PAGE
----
The reason for the 100% opacity and 2% flow is for control purposes and building up strength or gradient. Where as the inverse (for example) 2% opacity and 100% flow sets the upper limit.

Try this experiment. Open Photoshop. Create a white canvas and have pure black as the foreground color. Activate your brush and for the purpose of the experiment, turn the advance settings to all OFF and have only smoothing on. Draw a straight line, either vertical or horizontal. Make 10 strokes (starting with the up, draw down, and back up again). Do that 10 times and you will the strength building.

Repeat and switch the opacity to 2% and flow to 100. Try 20 strokes. Try 50 strokes and you will see that the darkest you could see correlates to "2%" blackness (assuming your foreground color was pure black).

THAT is the reason why I use 100% and 2% flow.

Cuervo79 wrote:
Hey Ronald, any feedback as to why use 100 opacity and 2 flow? I saw the "art of dodge & burn" dvd and Kuroslaf (can't remember if its spelled this way) had the same general use.

I use 10 opacity and 15 flow for general carving but if I'm doing dodge and burn to alter texture in skin I can go higher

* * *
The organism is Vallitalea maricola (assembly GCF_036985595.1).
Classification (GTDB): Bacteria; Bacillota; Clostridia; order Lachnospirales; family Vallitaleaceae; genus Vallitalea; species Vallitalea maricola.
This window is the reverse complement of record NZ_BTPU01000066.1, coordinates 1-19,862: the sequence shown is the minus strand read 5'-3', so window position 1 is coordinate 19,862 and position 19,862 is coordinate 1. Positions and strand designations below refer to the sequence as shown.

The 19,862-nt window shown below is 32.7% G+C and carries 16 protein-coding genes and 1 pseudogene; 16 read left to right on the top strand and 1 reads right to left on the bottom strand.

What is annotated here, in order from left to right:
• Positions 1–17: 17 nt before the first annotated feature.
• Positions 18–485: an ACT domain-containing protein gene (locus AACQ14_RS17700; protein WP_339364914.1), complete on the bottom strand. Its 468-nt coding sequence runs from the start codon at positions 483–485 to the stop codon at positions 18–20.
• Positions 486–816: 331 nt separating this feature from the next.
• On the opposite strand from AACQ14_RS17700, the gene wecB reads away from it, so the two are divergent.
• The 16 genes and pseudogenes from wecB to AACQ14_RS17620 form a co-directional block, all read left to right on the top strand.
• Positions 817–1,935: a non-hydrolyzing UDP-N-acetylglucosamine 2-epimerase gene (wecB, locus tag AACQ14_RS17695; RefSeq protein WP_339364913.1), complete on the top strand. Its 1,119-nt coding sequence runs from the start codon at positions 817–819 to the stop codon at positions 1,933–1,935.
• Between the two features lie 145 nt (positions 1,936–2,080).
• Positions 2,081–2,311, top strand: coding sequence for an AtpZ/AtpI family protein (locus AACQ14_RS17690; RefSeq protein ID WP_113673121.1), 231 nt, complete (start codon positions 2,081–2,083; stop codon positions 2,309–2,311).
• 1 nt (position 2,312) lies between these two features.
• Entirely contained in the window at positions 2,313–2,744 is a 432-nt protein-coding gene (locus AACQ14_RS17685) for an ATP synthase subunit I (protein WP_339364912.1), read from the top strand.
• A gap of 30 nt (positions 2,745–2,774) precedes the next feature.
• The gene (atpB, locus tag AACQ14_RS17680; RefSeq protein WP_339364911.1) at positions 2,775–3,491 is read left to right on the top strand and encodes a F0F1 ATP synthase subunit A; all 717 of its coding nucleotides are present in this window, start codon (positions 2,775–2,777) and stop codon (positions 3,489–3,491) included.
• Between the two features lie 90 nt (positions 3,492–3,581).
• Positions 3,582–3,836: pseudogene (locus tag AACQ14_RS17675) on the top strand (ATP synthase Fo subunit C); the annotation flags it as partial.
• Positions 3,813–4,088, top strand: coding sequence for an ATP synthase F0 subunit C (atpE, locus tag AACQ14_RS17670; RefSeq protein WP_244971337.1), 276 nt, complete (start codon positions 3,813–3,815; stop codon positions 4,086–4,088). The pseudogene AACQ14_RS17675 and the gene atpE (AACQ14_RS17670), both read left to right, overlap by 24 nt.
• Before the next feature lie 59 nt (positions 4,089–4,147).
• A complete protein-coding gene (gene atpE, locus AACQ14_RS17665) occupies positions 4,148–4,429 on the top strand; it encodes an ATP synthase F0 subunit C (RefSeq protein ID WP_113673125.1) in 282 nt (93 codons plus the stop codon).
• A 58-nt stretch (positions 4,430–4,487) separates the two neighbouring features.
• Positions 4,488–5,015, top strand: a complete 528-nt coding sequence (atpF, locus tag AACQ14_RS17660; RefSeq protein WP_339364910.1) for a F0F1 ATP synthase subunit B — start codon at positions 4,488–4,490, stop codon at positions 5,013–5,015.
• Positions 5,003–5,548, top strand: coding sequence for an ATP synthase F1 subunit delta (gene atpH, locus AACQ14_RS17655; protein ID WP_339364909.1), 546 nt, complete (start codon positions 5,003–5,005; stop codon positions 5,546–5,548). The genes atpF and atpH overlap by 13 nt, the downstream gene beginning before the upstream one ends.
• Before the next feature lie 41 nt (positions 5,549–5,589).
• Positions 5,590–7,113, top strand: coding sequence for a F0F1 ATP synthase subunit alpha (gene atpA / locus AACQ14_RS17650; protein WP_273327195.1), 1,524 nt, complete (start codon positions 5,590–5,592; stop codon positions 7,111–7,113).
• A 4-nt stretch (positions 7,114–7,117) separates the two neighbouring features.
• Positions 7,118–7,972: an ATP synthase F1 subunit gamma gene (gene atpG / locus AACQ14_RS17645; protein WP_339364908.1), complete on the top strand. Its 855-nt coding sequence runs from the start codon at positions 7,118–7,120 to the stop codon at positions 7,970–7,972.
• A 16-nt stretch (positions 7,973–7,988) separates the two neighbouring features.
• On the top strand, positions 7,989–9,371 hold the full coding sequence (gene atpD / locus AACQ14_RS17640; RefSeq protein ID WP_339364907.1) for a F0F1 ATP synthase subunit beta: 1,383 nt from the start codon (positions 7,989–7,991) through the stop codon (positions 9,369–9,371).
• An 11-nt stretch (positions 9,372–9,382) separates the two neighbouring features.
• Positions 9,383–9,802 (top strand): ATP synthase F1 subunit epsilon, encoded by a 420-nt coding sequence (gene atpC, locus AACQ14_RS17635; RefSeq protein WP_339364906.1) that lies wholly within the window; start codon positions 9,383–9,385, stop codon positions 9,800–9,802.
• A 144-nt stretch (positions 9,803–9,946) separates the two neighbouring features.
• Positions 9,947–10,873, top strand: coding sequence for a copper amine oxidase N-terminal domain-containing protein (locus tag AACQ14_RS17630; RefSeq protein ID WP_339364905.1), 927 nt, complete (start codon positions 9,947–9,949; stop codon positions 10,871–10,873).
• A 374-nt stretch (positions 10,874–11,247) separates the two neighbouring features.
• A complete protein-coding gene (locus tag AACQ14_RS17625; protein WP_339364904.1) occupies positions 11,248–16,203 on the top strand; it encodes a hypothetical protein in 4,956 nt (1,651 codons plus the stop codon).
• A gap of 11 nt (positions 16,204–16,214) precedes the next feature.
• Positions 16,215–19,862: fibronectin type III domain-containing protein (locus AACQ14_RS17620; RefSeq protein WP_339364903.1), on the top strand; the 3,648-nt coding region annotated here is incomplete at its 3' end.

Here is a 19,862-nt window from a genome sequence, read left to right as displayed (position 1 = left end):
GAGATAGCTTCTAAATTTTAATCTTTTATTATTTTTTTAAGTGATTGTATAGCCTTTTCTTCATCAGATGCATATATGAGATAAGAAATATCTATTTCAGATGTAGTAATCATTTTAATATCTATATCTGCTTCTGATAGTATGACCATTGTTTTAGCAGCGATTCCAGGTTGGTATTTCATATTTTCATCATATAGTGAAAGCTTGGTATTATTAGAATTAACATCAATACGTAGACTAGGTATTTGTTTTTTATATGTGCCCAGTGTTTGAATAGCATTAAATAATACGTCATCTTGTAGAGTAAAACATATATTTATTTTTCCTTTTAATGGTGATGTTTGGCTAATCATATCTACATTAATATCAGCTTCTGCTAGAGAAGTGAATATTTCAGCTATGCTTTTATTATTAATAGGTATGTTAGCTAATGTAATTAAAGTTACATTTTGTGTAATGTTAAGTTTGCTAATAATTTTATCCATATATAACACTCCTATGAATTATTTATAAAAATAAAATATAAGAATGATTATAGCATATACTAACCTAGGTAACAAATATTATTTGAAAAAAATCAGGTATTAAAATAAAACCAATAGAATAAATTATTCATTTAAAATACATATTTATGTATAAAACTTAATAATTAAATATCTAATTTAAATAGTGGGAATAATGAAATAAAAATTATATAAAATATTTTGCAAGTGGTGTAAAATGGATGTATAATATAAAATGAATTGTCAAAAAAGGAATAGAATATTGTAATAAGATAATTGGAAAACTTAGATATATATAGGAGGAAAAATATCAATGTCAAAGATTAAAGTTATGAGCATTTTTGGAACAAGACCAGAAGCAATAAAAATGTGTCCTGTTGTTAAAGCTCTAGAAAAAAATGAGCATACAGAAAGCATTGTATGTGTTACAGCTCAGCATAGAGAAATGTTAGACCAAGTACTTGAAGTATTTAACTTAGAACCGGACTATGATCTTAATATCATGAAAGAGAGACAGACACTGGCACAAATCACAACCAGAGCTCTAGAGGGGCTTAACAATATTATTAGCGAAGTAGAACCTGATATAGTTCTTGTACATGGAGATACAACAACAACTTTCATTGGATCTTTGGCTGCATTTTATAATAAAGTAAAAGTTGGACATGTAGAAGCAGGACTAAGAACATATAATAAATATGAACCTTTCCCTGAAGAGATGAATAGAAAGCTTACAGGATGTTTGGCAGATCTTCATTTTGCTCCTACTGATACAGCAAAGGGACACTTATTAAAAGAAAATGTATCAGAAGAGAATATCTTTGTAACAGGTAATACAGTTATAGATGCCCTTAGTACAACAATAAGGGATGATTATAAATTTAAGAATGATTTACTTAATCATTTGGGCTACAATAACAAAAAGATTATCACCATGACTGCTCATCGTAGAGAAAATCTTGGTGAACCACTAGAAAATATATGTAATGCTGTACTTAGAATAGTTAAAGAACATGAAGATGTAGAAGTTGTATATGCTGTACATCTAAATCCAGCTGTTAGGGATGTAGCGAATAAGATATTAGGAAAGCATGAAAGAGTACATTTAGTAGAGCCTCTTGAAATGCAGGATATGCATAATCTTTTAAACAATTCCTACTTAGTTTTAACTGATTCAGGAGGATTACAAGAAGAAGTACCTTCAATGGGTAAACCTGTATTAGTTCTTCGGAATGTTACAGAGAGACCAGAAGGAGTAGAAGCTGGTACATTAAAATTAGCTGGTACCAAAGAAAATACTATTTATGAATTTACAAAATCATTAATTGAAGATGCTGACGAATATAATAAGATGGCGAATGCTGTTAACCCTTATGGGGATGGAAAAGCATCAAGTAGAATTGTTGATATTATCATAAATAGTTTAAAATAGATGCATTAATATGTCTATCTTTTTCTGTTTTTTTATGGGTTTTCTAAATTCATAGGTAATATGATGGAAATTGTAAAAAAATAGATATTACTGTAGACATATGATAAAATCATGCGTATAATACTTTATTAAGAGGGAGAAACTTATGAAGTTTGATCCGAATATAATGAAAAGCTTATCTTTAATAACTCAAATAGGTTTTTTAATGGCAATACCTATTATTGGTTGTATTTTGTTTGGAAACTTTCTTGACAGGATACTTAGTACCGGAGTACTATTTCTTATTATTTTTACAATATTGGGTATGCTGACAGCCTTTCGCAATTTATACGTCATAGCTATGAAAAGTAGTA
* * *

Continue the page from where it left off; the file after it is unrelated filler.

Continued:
By the way I use separate solid color layers set to soft light either for carving/contouring and doge & burn.

Dec 23 11 02:21 pm  Link  Quote 
Photographer
NothingIsRealButTheGirl
Posts: 32,072
Los Angeles, California, US


http://www.planesofthehead.com/images/new_heads/12590012_250.jpg

I would suggest buying and drawing this head for a while until one can draw it from memory from any angle -

http://www.planesofthehead.com/memorize … detail.php

One cannot effectively sculpt the planes of the face and head until one knows what they are.
Dec 23 11 02:26 pm  Link  Quote 
Retoucher
nebulaoperator
Posts: 327
London, England, United Kingdom


Hi Ronald,

I come across that subject my self a quiet few months ago.
What I was advised is to study drawings, draw , anatomy study might be involved and a lot of practise.